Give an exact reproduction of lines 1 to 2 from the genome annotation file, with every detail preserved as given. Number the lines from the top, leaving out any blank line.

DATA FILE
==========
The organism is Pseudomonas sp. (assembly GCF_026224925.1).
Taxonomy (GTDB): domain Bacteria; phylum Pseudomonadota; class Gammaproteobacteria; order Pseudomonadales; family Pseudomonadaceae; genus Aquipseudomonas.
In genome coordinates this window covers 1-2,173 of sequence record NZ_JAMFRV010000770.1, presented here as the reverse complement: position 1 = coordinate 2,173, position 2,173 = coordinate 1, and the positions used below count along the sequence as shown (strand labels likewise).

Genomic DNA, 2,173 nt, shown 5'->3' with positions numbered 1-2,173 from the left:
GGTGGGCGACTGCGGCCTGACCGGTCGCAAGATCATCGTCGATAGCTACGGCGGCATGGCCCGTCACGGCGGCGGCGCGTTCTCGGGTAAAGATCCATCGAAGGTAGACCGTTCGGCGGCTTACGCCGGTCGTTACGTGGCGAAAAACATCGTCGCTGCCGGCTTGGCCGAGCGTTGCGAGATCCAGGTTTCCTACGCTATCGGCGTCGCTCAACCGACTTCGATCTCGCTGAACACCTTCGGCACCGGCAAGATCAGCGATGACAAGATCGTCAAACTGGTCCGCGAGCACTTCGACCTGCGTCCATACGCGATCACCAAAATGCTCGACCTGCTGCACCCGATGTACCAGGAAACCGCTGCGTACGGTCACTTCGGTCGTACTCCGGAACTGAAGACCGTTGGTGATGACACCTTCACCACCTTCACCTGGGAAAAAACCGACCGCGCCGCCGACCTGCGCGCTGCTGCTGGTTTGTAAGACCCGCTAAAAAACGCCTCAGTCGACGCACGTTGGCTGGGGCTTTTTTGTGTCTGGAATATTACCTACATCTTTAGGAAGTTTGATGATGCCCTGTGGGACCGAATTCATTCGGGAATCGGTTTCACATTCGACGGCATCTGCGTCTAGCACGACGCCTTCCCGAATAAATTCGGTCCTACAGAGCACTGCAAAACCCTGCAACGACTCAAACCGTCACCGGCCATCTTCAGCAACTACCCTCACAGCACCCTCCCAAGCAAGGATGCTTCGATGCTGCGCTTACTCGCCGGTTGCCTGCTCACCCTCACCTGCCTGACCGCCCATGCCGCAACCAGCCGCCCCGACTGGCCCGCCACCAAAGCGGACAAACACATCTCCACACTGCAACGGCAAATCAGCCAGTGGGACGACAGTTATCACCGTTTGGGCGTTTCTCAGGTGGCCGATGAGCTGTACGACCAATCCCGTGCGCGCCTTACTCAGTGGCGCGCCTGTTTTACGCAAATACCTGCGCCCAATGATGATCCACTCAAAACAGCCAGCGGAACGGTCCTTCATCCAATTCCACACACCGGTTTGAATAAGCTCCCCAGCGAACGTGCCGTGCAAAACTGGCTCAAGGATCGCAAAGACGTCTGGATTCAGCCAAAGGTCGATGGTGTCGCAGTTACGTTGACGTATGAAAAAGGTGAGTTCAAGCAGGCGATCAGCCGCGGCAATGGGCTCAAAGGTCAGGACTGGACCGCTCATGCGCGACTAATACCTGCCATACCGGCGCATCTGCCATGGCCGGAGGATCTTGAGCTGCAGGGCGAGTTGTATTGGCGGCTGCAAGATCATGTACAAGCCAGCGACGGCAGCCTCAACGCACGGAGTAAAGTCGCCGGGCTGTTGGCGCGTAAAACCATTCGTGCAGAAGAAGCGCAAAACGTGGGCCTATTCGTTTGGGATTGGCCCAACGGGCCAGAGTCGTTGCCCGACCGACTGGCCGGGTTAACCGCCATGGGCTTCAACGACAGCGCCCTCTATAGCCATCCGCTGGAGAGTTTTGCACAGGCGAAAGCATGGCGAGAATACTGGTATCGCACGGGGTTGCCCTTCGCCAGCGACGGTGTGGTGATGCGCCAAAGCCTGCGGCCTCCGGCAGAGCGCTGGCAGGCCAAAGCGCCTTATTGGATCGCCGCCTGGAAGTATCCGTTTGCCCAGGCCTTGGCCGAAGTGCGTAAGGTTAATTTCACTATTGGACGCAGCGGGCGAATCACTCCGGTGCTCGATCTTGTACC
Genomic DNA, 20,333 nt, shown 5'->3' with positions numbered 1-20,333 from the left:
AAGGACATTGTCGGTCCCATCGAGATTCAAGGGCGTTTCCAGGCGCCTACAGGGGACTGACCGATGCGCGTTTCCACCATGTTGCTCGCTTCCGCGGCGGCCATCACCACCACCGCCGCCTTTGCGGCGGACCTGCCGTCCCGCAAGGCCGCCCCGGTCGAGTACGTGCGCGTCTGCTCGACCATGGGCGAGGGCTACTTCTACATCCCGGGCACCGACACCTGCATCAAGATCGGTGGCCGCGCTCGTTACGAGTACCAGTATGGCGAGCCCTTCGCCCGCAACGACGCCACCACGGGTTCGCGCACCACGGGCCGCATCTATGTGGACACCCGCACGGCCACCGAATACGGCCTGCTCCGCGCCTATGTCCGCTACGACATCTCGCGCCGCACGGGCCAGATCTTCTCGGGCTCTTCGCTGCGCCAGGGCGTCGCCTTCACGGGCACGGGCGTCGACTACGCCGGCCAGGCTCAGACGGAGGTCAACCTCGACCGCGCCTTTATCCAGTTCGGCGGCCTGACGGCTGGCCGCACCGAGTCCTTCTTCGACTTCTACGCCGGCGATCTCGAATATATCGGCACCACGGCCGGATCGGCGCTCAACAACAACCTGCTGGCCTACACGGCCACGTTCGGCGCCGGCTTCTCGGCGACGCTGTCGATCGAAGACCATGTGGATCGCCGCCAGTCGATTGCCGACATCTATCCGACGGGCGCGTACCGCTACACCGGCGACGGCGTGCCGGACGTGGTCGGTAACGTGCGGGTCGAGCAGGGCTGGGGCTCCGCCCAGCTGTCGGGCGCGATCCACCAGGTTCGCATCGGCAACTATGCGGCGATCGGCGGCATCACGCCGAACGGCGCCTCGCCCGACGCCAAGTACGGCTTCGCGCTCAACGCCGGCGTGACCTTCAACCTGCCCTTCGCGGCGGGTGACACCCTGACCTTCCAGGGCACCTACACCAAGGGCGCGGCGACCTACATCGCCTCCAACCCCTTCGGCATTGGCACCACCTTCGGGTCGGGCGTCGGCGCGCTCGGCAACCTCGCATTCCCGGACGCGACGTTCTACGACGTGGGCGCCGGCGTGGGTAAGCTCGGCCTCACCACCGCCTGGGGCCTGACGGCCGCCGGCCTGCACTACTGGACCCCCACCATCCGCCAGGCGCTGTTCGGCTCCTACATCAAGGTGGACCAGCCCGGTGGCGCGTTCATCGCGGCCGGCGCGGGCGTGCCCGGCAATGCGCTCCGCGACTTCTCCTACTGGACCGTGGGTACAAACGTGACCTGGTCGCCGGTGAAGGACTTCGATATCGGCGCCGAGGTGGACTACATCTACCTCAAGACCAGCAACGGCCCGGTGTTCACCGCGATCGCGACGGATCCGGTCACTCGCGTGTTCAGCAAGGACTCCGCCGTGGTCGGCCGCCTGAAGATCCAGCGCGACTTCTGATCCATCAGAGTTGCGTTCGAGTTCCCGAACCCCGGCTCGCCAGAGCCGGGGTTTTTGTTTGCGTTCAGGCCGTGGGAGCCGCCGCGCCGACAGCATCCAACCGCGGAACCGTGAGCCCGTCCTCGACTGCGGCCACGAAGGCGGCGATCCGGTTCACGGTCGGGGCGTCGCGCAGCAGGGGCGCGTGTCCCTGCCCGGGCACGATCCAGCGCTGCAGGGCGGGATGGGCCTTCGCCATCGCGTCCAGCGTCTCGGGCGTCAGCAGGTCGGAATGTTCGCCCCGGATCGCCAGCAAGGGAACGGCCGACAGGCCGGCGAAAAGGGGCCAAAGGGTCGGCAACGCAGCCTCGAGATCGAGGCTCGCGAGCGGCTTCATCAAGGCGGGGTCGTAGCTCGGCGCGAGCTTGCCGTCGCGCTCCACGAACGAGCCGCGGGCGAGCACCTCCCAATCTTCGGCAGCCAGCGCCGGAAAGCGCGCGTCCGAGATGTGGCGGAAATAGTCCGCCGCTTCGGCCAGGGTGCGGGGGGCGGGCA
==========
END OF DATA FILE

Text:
The organism is Pseudomonas sp. (assembly GCF_026224925.1).
Taxonomy (GTDB): domain Bacteria; phylum Pseudomonadota; class Gammaproteobacteria; order Pseudomonadales; family Pseudomonadaceae; genus Aquipseudomonas.